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Statement of Administration Policy: H.R. 4 - Voting Rights Advancement Act of 2019

December 03, 2019


(House Rules)
(Rep. Sewell, D-AL, and 229 cosponsors)

The Administration opposes passage of H.R. 4, the Voting Rights Advancement Act of 2019.

H.R. 4 would amend the Voting Rights Act (VRA) of 1965 by imposing a new coverage formula and transparency obligations on States and local jurisdictions regarding their elections. These amendments raise serious policy concerns because the Federal Government would be granted excessive control over State and local election practices. Additionally, the Supreme Court has already held similar restrictions imposed by Congress on States and localities to be unconstitutional.

No individual should be denied or deterred from exercising his or her right to vote. Federal law protects against voting discrimination, allows judicial review of State and local voting laws, and establishes preclearance requirements. H.R. 4 would overreach by giving the Federal Government too much authority over an even greater number of voting practices and decisions made by States and local governments without justifying the current needs for such policies.

Section 3 of H.R. 4 would amend the VRA by setting forth a new coverage formula that subjects certain States and local subdivisions to Federal preclearance requirements before undertaking certain election activities. For example, the coverage formula would place restrictions on States with "15 or more voting rights violations [that] occurred in . . . the previous 25 calendar years." Once a State or locality is covered by the formula, it would need permission from the Attorney General or Federal courts before conducting certain election activities prescribed by the bill.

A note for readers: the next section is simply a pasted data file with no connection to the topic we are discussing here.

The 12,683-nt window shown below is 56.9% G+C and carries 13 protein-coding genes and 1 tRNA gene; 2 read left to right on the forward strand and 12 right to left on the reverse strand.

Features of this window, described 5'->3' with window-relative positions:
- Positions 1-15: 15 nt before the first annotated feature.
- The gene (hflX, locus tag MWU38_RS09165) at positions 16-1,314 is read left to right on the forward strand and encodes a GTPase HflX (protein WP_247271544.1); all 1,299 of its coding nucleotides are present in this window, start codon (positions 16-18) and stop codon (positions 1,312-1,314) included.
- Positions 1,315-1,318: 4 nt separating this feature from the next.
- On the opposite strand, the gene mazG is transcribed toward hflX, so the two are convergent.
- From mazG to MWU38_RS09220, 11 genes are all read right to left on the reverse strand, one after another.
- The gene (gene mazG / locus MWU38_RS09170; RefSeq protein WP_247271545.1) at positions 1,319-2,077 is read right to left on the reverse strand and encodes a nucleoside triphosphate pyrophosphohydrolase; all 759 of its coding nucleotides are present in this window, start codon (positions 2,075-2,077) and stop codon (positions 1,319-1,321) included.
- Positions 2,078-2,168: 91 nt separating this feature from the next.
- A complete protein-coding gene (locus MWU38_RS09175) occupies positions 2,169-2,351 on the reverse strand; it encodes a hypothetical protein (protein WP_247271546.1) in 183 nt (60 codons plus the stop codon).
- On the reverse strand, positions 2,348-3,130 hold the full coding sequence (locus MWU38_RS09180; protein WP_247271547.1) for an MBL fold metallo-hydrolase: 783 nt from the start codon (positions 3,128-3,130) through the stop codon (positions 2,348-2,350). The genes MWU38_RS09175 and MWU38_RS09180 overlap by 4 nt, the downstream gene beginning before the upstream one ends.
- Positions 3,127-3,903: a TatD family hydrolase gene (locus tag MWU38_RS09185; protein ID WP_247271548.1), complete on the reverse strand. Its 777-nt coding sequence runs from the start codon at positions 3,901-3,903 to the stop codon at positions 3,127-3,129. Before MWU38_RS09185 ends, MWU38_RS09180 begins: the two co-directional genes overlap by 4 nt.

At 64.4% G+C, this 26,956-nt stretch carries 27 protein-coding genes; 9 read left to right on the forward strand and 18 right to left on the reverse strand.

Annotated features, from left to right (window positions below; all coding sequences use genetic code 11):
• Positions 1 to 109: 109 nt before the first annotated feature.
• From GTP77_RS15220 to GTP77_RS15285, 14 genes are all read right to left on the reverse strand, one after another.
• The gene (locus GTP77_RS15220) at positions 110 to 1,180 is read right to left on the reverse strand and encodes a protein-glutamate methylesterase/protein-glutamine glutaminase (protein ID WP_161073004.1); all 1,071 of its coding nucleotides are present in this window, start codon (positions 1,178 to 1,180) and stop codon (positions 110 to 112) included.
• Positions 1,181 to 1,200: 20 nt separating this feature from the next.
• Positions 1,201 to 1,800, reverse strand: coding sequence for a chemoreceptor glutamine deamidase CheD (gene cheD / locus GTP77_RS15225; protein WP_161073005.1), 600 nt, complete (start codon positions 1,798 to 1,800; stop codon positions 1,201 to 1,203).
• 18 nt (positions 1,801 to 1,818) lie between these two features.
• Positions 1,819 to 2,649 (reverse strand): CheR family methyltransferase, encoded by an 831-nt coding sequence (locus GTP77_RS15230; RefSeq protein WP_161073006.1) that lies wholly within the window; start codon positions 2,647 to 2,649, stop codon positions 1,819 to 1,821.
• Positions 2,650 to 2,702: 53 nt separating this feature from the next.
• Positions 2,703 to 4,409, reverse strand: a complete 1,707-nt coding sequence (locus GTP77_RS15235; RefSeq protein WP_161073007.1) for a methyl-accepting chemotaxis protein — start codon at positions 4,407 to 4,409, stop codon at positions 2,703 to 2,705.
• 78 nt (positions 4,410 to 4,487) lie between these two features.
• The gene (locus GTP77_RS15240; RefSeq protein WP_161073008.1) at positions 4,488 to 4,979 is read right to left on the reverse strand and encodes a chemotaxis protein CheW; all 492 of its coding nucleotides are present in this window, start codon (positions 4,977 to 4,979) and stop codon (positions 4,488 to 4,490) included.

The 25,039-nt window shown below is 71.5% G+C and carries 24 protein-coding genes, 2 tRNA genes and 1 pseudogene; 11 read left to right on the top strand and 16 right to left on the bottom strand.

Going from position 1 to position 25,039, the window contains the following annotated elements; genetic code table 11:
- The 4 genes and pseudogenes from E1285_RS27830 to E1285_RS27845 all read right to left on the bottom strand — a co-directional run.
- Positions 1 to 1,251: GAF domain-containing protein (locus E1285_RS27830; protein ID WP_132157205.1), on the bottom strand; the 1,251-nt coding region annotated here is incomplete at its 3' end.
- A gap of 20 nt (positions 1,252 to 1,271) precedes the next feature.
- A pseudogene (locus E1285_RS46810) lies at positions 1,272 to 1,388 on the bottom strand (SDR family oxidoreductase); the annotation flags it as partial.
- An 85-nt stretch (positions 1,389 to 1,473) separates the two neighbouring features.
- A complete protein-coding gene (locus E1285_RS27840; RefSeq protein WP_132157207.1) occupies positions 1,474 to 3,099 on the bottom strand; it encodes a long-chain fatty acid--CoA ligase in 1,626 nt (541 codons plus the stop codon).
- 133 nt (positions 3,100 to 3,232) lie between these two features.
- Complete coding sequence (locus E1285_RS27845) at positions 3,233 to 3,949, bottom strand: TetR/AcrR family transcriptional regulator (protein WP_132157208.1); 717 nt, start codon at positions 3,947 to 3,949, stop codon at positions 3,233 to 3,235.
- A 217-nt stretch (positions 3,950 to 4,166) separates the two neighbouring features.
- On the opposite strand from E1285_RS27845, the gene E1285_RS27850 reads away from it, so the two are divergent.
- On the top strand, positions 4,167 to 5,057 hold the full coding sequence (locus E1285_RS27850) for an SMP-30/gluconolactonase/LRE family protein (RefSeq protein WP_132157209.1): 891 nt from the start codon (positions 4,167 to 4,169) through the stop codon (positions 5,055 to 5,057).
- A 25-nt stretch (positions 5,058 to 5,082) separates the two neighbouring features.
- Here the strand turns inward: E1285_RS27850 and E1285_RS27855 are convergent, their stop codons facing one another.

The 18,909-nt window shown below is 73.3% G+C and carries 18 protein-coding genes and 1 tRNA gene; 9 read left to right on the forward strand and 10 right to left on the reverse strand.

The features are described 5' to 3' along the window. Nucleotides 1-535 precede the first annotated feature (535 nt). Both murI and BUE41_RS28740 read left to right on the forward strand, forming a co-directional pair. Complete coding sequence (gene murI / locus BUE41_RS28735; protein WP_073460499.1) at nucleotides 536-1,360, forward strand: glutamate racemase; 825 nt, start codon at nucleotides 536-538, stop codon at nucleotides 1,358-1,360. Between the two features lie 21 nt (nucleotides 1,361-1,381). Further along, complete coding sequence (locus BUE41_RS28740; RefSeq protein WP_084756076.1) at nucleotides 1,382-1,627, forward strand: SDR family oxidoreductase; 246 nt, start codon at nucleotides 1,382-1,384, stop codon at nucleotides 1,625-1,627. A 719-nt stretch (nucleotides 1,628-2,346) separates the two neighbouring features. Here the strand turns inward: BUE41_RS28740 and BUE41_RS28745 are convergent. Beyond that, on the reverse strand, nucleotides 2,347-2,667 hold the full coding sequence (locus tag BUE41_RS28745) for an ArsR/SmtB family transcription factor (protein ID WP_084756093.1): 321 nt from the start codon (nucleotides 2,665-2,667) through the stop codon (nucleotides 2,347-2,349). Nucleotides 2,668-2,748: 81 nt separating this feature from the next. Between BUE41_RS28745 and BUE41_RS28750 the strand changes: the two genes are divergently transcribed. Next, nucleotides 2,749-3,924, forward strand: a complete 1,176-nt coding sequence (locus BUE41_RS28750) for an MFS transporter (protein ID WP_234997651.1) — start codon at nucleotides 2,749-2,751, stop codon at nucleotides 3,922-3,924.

In striking down the VRA's prior coverage formula, the Supreme Court held that although "[o]ur country has changed, and while any racial discrimination in voting is too much, Congress must ensure that the legislation it passes to remedy that problem speaks to current conditions." Shelby County v. Holder, 570 U.S. 529, 557 (2013). Accordingly, the coverage formula set forth in section 3 of H.R. 4 that "imposes substantial federalism costs" on States must therefore be tailored to "current needs." Id. at 540, 553 (internal quotation marks omitted). Instead, section 3 continues to permit reliance on potentially decades-old data—incidents dating as far back as 25 years—as a justification for imposing a preclearance requirement.

Additionally, section 4 of H.R. 4 would create a new "Practice-Based Preclearance" standard, which would automatically subject certain election laws to Federal preclearance, thereby raising significant policy concerns. This section would, among other things, prejudice Federal law against State and local voter integrity efforts, such as voter ID laws, and even impose requirements on routine administrative actions that include changing voting locations.

Finally, H.R. 4 would amend the VRA by imposing additional transparency requirements regarding certain election activities in Federal, State, and local jurisdictions. Section 5 of H.R. 4 raises constitutional concerns because its broad language would interfere with State and local elections beyond the powers afforded by the Elections Clause. Specifically, section 5 would require notice of demographic information related to "any change in the constituency that will participate in an election for Federal, State, or local office." This broad language would impose notice requirements on States that make redistricting changes despite no Federal election involvement. By doing so, H.R. 4 would impermissibly grant Congress authority beyond what is authorized by the Elections Clause, and therefore section 5 would likely be found unconstitutional.

In sum, several provisions of H.R. 4 violate principles of federalism and exceed the powers granted to Congress by the Constitution, and these provisions would likely be found unlawful if challenged. Accordingly, the Administration opposes H.R. 4.

If H.R. 4 were presented to the President, his advisors would recommend that he veto it.

Donald J. Trump, Statement of Administration Policy: H.R. 4 - Voting Rights Advancement Act of 2019 Online by Gerhard Peters and John T. Woolley, The American Presidency Project

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